I conducted my first presentiment experiment in 1996. As of today this type of experiment has been repeated something like 40 times by a dozen labs. In this article, Julia Mossbridge, Patrizio Tressoldi, Jessica Utts, John Ives, Wayne Jonas and I discuss implications and potential applications of this phenomenon. The meta-analysis mentioned in this article considers only a clearly defined subset of the published studies.
Predicting the unpredictable: Critical analysis and practical implications of predictive anticipatory activity
A recent meta-analysis of experiments from seven independent laboratories
(n=26) published since 1978 indicates that the human body can
apparently detect randomly delivered stimuli occurring 1-10 seconds in
the future. The key
observation in these studies is that human physiology appears to be able
to distinguish between unpredictable dichotomous future stimuli, such
as emotional vs. neutral images or sound vs. silence. This phenomenon
has been called presentiment (as in "feeling the future"). In this paper
we call it predictive anticipatory activity or PAA. The phenomenon is
"predictive" because it can distinguish between upcoming stimuli; it is
"anticipatory" because the physiological changes occur before a future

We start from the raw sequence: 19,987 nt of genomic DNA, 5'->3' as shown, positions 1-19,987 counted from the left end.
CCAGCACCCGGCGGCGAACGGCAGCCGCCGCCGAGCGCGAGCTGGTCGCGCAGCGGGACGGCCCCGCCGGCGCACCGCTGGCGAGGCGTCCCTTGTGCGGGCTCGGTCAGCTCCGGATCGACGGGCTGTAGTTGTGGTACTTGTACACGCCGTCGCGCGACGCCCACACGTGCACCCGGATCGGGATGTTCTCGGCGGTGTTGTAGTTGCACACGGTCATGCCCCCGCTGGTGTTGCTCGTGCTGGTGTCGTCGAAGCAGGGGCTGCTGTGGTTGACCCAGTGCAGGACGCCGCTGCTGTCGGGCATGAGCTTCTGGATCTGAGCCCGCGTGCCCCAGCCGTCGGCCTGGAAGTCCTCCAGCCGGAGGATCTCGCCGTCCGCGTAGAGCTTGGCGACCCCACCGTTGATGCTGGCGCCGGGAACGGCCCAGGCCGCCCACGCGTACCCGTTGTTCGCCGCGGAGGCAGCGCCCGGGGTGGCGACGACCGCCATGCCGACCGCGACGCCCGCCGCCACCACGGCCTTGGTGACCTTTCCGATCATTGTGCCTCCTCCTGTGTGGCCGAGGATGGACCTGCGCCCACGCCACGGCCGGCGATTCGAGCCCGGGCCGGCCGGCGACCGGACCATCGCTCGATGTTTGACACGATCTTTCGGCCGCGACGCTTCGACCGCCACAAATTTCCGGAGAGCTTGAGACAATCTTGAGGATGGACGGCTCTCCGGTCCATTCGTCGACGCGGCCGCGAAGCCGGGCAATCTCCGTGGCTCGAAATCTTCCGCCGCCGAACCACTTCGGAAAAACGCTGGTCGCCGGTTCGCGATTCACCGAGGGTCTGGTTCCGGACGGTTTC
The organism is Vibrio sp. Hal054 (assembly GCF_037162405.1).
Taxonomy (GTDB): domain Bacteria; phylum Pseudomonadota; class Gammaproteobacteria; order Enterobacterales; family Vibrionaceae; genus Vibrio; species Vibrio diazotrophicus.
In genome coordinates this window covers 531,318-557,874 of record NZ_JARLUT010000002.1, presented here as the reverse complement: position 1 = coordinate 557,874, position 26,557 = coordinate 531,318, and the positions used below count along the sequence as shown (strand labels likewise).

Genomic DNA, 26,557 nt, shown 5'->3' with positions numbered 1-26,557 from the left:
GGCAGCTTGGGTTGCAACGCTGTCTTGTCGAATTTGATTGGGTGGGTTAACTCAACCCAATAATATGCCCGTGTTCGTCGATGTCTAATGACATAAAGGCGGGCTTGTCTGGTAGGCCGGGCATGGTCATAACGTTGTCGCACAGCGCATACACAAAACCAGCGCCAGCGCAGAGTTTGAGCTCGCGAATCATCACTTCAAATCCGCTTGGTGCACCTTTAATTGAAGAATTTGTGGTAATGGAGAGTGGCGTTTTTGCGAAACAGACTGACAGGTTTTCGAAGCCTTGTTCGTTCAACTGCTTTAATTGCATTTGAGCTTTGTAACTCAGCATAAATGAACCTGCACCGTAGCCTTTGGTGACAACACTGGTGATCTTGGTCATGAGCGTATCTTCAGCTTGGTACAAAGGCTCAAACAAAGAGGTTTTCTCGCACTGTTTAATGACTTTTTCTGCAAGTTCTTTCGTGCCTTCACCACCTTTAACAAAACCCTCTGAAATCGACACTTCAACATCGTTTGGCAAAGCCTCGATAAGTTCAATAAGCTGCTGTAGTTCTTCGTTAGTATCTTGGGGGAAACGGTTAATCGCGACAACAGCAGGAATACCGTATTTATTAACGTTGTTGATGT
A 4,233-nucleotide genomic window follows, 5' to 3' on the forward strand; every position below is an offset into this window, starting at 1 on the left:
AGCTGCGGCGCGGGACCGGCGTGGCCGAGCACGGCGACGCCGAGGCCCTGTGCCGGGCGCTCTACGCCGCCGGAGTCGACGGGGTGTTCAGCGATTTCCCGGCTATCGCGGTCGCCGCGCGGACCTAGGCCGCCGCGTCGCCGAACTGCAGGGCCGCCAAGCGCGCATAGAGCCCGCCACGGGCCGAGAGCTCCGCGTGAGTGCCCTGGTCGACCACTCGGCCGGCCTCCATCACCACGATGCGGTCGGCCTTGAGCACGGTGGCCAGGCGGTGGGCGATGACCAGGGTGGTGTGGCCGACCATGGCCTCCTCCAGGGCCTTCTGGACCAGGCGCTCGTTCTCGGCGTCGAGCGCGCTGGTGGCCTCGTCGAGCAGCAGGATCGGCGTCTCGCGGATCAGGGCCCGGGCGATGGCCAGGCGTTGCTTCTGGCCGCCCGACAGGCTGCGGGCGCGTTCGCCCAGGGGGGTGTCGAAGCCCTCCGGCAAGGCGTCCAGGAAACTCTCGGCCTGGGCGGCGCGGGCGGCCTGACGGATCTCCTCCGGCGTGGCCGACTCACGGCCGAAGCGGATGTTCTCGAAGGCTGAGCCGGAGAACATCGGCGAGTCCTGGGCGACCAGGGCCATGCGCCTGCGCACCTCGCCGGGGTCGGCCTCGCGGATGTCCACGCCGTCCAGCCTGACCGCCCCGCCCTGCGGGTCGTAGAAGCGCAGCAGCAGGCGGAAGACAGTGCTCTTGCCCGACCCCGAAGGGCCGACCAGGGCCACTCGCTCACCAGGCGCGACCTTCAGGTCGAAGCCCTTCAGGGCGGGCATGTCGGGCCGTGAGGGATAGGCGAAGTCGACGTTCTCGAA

event; and it is an "activity" because it involves changes in the
cardiopulmonary, skin, and/or nervous systems.
PAA is an
unconscious phenomenon that seems to be a time-reversed reflection of
the usual physiological response to a stimulus. It appears to resemble
precognition (consciously knowing something is going to happen before it
does), but PAA specifically refers to unconscious physiological
reactions as opposed to conscious premonitions. Though it is possible
that PAA underlies the conscious experience of precognition, experiments
testing this idea have not produced clear results.
The first part
of this paper reviews the evidence for PAA and examines the two most
difficult challenges for obtaining valid evidence for it: expectation
bias and multiple analyses. The second part speculates on possible
mechanisms and the theoretical implications of PAA for understanding
physiology and consciousness. The third part examines potential
See the full paper here.